Has Israel Reached the End of its Detente with Russia?

Iran Attack Israel

There had been signs for months that the “special” understandings reached between Putin and Bibi Netanyahu were fraying.  Afterall, Israel never chose to have Russia interject itself into the Syrian civil war, but once it had done so, Israel had no choice but to try to tame the Russian Bear.  The understandings reached allowed Israel a level of continued independence to strike out against Syrian convoys heading towards Lebanon.  When Iran started moving closer, Israel was allowed to hit sensitive figures.

Despite all of this, there was always the need to ask for permission and reestablish the understandings, which according to reports have contantly changed.

With Trump and Putin reaching an understanding at the G20 that allowed Russia to man the borders of Israel and Jordan in order to supposedly “enforce” a ceasefire, the understandings between Israel and Russia broke apart.

Israel can handle a Russia farther North from the Golan who is focused more on creating stability for its Mediteranean port at Latkia, but a Russia intensely involved with allowing Iranian troops and the militia it supports to reach the Golan border is completely unacceptable.

When Bibi travelled to Sochi over ten days ago, the prevailing assumption was that he would be able to convince Putin that it is in Russia’s best interest to hold back Iran and in failing to do so Israel would have no choice but to attack the Iranian forces.

Russia would have none of it and has since pushed back strongly against Israel’s verbage and protests against the Iranian presence on its border.

Russia’s Foreign Minister Sergei Lavrov said the following about Israel’s concerns that Iran is building up strength in the Golan to attack Israel:

 “We do not have any information that someone is preparing an attack on Israel. Whatever area of cooperation between Iran and Syria, my position is that if their cooperation in whichever field does not violate the basic provisions of international law, it should not be cause for question,” Lavrov said.

So the proverbial goal posts of past understandings between Israel and Russia have once again been moved, but in the direction of the Israeli border.  Where at one time Russia acquiesced to Israel’s concerns about Iran’s proximity to their Northeastern border, today they just have to “behave” and all is well.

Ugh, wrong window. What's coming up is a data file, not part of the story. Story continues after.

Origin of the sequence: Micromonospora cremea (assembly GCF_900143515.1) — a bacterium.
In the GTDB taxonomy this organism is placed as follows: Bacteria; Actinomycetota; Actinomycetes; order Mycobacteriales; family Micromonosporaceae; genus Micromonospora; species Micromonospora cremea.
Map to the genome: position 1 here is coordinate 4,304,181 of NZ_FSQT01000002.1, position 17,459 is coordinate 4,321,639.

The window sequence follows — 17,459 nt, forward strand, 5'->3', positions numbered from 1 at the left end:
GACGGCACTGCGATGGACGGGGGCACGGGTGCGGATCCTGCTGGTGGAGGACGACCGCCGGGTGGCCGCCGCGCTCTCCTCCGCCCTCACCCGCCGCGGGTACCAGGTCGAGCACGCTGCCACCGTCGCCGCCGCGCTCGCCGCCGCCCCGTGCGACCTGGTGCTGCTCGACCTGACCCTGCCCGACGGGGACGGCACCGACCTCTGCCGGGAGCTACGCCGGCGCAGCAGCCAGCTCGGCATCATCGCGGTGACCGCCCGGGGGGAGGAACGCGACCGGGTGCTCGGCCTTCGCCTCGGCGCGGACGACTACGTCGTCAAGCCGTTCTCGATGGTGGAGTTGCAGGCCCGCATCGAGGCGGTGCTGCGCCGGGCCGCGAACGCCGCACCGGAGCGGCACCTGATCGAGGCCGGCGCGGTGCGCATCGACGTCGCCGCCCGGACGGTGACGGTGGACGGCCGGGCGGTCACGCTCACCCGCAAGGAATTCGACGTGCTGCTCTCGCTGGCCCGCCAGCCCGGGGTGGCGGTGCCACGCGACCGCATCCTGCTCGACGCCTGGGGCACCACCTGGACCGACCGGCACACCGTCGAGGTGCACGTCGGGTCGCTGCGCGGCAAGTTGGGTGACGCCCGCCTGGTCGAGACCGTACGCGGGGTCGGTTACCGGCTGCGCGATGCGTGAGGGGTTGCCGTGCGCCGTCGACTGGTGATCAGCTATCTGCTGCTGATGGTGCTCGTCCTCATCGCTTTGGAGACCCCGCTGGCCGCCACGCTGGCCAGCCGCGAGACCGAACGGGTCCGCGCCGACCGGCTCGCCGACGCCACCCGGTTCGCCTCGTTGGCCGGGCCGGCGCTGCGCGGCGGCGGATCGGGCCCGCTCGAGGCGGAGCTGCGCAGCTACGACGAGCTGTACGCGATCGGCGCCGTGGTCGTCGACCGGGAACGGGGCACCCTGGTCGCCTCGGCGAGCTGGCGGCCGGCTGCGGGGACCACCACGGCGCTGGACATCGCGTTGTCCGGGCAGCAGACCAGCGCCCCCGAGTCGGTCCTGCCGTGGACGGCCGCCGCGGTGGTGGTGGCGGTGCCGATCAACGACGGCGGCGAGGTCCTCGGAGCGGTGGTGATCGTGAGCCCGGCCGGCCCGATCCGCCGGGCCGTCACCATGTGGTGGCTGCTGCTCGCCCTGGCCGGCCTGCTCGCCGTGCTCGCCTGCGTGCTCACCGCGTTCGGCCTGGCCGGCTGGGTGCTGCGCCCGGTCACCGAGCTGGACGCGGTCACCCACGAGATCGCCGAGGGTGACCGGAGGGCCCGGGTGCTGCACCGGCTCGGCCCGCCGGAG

The emerging crisis on Israel’s border with Syria is no small matter.  Under Russian protection Iranian troops can operate freely and this being the case, Iranian agents can always lay the groundwork to be ready when Russia changes the rules again.

Bibi Netanyahu has a huge choice to make.  He can either keep the facade that Russia is an honest broker between the Jewish state and Iran and therefore allow Israel to become fully surrounded and in a sense dependent on Russia for holding back Iran or he can drop the facade and take out the Iranian forces quickly establishing themselves in the Syrian Golan.

His choice will determine the costs involved when the war in Israel’s North begins.


Will the Saudi Showdown with Qatar Trigger a Broader Conflict?

As the Saudi 24 hour ultimatum to Qatar reaches the final stretch, the broader alliances throughout the Middle East and beyond have begun to harden. Turkey’s parliament passed a law ratifying military cooperation, arms, and training with Qatar.  Cooperation with Turkey and Iran has also broadened into other areas.

“We are in talks with Turkey and Iran and other countries,” said an official, who spoke to Reuters news agency on condition of anonymity due to the sensitivity of the subject, adding that the supplies would be brought in through Qatar Airways cargo flights.

Qatari Foreign Minister Sheikh Mohammed bin Abdulrahman al-Thani will meet with Russian Foreign Minister Sergei Lavrov when he visits Moscow on June 10, Russian news agencies cited a Russian diplomatic source as saying on Thursday.

With all of this maneuvering, observers are increasingly of the assumption that a war to push the Thani family out of Qatar is close at hand.  Given Qatar’s growing list of allies, any small war has the potential to turn into something far larger.

Once again Qatar’s allies are not surprising.  After all the Syrian conflict has roots in pushing back at Iranian hegemony as well as thwarting the Turkish-Qatari gas pipeline which was supposed to run through Syria.

There is no question that battle lines are being drawn for a wider conflict.  The only question is whether the Saudi standoff with Qatar will trigger a conflict that no one will be able to contain.